The feeling did not last long. Springer haunted the Dodgers during the first six games of this series. He had batted .375 and homered four times, including crushing blows in Game 2 and Game 5. He opened the finale by ripping a double into left field. It was an inauspicious start. What followed was worse.

Astros third baseman Alex Bregman hit a grounder to the right side of the infield. Cody Bellinger swept into the hole to make the play. He spun so he could feed Darvish at first base. The throw went behind the pitcher, allowing Springer to score and Bregman to reach second base. After Bregman stole third, he scored on a groundout by Jose Altuve.

The bottom fell out beneath Darvish in the second. His unraveling began by walking catcher Brian McCann. Houston outfielder Marwin Gonzalez doubled. Two batters later, pitcher Lance McCullers Jr. brought home McCann with a productive out, capitalizing on a slow grounder to second and the Dodgers keeping their infielders back.

The lineup turned over and there stood Springer. In the bullpen was Brandon Morrow, the setup man who had pitched in every game of this series. With the pitcher’s spot due up third in the next inning, Roberts hoped Darvish could procure one more out to finish the frame. Roberts placed his faith in the wrong man.

“I understand that it’s Game 7,” Roberts said. “But I just felt his stuff was good. Anything other than a homer would have been considerably better.”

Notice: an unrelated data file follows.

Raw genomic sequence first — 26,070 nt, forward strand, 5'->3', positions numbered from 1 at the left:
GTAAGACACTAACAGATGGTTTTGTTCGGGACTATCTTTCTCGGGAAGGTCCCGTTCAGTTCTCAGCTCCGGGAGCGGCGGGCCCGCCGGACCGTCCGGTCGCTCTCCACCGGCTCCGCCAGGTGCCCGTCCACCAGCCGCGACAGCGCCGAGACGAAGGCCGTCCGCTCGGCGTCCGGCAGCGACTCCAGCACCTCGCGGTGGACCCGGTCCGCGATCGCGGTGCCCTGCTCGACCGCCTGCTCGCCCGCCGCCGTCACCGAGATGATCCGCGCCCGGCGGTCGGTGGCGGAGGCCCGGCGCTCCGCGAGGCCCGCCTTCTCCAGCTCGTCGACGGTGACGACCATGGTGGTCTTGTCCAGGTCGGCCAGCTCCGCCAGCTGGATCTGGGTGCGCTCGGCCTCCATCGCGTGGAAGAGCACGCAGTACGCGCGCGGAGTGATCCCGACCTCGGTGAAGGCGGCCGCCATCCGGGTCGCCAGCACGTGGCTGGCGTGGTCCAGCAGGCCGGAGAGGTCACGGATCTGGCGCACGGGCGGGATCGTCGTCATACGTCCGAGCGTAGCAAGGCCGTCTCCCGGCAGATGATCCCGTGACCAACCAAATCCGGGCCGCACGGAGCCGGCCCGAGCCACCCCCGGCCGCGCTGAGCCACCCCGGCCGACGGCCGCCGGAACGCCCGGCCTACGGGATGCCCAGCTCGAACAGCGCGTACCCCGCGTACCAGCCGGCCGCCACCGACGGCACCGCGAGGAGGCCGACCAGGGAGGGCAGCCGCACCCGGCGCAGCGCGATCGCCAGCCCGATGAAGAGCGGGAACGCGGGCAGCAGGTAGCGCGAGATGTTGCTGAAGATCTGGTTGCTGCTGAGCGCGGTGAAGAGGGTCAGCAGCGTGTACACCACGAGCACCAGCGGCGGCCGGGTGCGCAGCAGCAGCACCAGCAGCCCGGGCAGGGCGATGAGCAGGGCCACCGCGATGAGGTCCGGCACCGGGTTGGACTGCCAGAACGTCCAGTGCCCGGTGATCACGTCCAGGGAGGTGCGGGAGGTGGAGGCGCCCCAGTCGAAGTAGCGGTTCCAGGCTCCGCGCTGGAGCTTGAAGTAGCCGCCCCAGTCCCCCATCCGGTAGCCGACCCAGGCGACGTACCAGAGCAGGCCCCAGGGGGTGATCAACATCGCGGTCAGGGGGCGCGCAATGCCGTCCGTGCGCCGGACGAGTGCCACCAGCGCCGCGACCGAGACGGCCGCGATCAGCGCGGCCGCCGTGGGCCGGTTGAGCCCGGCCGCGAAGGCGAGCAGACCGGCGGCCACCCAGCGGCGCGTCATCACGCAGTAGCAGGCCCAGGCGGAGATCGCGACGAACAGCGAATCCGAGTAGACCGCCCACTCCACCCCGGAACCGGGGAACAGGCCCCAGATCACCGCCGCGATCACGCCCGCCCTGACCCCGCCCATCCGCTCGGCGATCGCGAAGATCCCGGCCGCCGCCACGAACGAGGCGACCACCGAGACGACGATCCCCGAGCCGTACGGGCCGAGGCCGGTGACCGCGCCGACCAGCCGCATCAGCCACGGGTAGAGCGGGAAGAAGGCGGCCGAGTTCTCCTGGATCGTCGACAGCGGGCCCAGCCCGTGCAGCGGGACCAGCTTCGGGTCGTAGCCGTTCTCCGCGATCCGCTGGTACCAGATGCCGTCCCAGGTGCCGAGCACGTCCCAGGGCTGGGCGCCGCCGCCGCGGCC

Darvish fell behind in the count to Springer. He hung a 3-1 slider, but Springer missed it. There was no doubt about the next pitch, a 96-mph fastball that Springer blasted into the left-center pavilion. The Astros erupted in their dugout, spilling bodies and sunflower seeds onto the dirt beyond the bench.

Darvish strode through the boos of Dodgers fans into the dugout. He descended a set of steps to the clubhouse and out of sight.

If the performance by Darvish caused heartache, the at-bats by the Dodgers caused heartburn. Astros starter McCullers lacked command and set a World Series record by hitting four batters. He did not permit a run.

The sequences defined aggravation.

Joc Pederson grounded out with the bases loaded in the first. With two on and one out in the second, Chris Taylor lined into an inning-ending double play. After Seager singled and Turner was drilled with a fastball for the second time, McCullers stuck around to strike out Bellinger for the fifth time in a row, dating to Game 3, before reliever Brad Peacock stranded the two runners.

Another opportunity evaded their grasp in the fifth. Peacock walked Seager. Turner singled. The pace of the game slowed to a crawl as Astros manager A.J. Hinch used left-handed reliever Francisco Liriano to induce a groundout from Bellinger and used right-handed reliever Chris Devenski to get Puig to hit a soft lineout to first.

With two on in the sixth, Andre Ethier hopped off the bench. In what was probably his final at-bat as a Dodger, he threaded an RBI single through the right side of the infield to make it 5-1. The ballpark came alive. It was false hope: Astros pitcher Charlie Morton struck out Taylor and shattered Seager’s bat to leave two more men aboard.

The Dodgers did not challenge again. At 8:58 p.m., Seager hit a grounder to the right side. Altuve fielded it and made the throw to first base. Seager slipped through the throng of Astros back to his dugout, where several players watched the celebration from the railing.

They had come so close. They were still so far. The winter would not make it easier.

“It’s going to take a while,” Jansen said. “It breaks your heart.”